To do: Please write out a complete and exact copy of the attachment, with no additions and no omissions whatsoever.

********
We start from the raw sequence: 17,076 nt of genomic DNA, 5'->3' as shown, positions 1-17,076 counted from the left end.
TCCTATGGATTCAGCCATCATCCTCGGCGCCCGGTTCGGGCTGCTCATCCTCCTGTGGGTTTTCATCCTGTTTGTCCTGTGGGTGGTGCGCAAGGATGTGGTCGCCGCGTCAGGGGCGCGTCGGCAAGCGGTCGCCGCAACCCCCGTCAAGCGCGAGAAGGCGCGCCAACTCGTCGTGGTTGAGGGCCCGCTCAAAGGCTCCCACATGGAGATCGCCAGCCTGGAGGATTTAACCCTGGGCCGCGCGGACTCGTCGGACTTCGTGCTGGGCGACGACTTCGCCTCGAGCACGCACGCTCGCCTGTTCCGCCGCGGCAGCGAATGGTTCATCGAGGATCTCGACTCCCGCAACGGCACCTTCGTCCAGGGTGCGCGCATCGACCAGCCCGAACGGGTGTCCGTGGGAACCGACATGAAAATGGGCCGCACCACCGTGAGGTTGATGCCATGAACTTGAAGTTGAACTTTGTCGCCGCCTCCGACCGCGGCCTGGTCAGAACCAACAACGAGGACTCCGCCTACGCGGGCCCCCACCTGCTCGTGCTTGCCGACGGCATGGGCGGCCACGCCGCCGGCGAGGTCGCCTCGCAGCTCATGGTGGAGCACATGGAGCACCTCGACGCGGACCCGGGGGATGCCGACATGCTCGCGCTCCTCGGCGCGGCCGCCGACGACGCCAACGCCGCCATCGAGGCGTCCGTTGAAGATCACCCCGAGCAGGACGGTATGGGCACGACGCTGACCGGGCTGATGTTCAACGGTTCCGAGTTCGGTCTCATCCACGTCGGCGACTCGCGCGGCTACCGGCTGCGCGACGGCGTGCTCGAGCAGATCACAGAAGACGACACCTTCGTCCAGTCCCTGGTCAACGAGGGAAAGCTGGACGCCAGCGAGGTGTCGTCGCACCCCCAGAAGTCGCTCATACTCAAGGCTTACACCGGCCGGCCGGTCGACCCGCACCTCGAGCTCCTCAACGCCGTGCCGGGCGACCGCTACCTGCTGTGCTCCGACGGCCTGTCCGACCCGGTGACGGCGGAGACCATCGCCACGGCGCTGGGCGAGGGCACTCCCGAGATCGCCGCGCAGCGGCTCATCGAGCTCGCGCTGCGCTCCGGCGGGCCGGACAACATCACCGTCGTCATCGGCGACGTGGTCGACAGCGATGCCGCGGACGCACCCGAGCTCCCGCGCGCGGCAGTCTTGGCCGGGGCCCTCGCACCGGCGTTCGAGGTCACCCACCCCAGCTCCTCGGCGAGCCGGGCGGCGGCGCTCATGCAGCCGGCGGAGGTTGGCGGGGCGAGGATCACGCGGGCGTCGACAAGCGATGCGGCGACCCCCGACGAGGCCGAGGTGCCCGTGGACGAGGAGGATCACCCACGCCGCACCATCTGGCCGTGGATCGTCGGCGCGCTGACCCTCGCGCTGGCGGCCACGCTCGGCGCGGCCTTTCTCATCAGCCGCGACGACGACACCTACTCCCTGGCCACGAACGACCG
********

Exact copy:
We start from the raw sequence: 17,076 nt of genomic DNA, 5'->3' as shown, positions 1-17,076 counted from the left end.
TCCTATGGATTCAGCCATCATCCTCGGCGCCCGGTTCGGGCTGCTCATCCTCCTGTGGGTTTTCATCCTGTTTGTCCTGTGGGTGGTGCGCAAGGATGTGGTCGCCGCGTCAGGGGCGCGTCGGCAAGCGGTCGCCGCAACCCCCGTCAAGCGCGAGAAGGCGCGCCAACTCGTCGTGGTTGAGGGCCCGCTCAAAGGCTCCCACATGGAGATCGCCAGCCTGGAGGATTTAACCCTGGGCCGCGCGGACTCGTCGGACTTCGTGCTGGGCGACGACTTCGCCTCGAGCACGCACGCTCGCCTGTTCCGCCGCGGCAGCGAATGGTTCATCGAGGATCTCGACTCCCGCAACGGCACCTTCGTCCAGGGTGCGCGCATCGACCAGCCCGAACGGGTGTCCGTGGGAACCGACATGAAAATGGGCCGCACCACCGTGAGGTTGATGCCATGAACTTGAAGTTGAACTTTGTCGCCGCCTCCGACCGCGGCCTGGTCAGAACCAACAACGAGGACTCCGCCTACGCGGGCCCCCACCTGCTCGTGCTTGCCGACGGCATGGGCGGCCACGCCGCCGGCGAGGTCGCCTCGCAGCTCATGGTGGAGCACATGGAGCACCTCGACGCGGACCCGGGGGATGCCGACATGCTCGCGCTCCTCGGCGCGGCCGCCGACGACGCCAACGCCGCCATCGAGGCGTCCGTTGAAGATCACCCCGAGCAGGACGGTATGGGCACGACGCTGACCGGGCTGATGTTCAACGGTTCCGAGTTCGGTCTCATCCACGTCGGCGACTCGCGCGGCTACCGGCTGCGCGACGGCGTGCTCGAGCAGATCACAGAAGACGACACCTTCGTCCAGTCCCTGGTCAACGAGGGAAAGCTGGACGCCAGCGAGGTGTCGTCGCACCCCCAGAAGTCGCTCATACTCAAGGCTTACACCGGCCGGCCGGTCGACCCGCACCTCGAGCTCCTCAACGCCGTGCCGGGCGACCGCTACCTGCTGTGCTCCGACGGCCTGTCCGACCCGGTGACGGCGGAGACCATCGCCACGGCGCTGGGCGAGGGCACTCCCGAGATCGCCGCGCAGCGGCTCATCGAGCTCGCGCTGCGCTCCGGCGGGCCGGACAACATCACCGTCGTCATCGGCGACGTGGTCGACAGCGATGCCGCGGACGCACCCGAGCTCCCGCGCGCGGCAGTCTTGGCCGGGGCCCTCGCACCGGCGTTCGAGGTCACCCACCCCAGCTCCTCGGCGAGCCGGGCGGCGGCGCTCATGCAGCCGGCGGAGGTTGGCGGGGCGAGGATCACGCGGGCGTCGACAAGCGATGCGGCGACCCCCGACGAGGCCGAGGTGCCCGTGGACGAGGAGGATCACCCACGCCGCACCATCTGGCCGTGGATCGTCGGCGCGCTGACCCTCGCGCTGGCGGCCACGCTCGGCGCGGCCTTTCTCATCAGCCGCGACGACGACACCTACTCCCTGGCCACGAACGACCG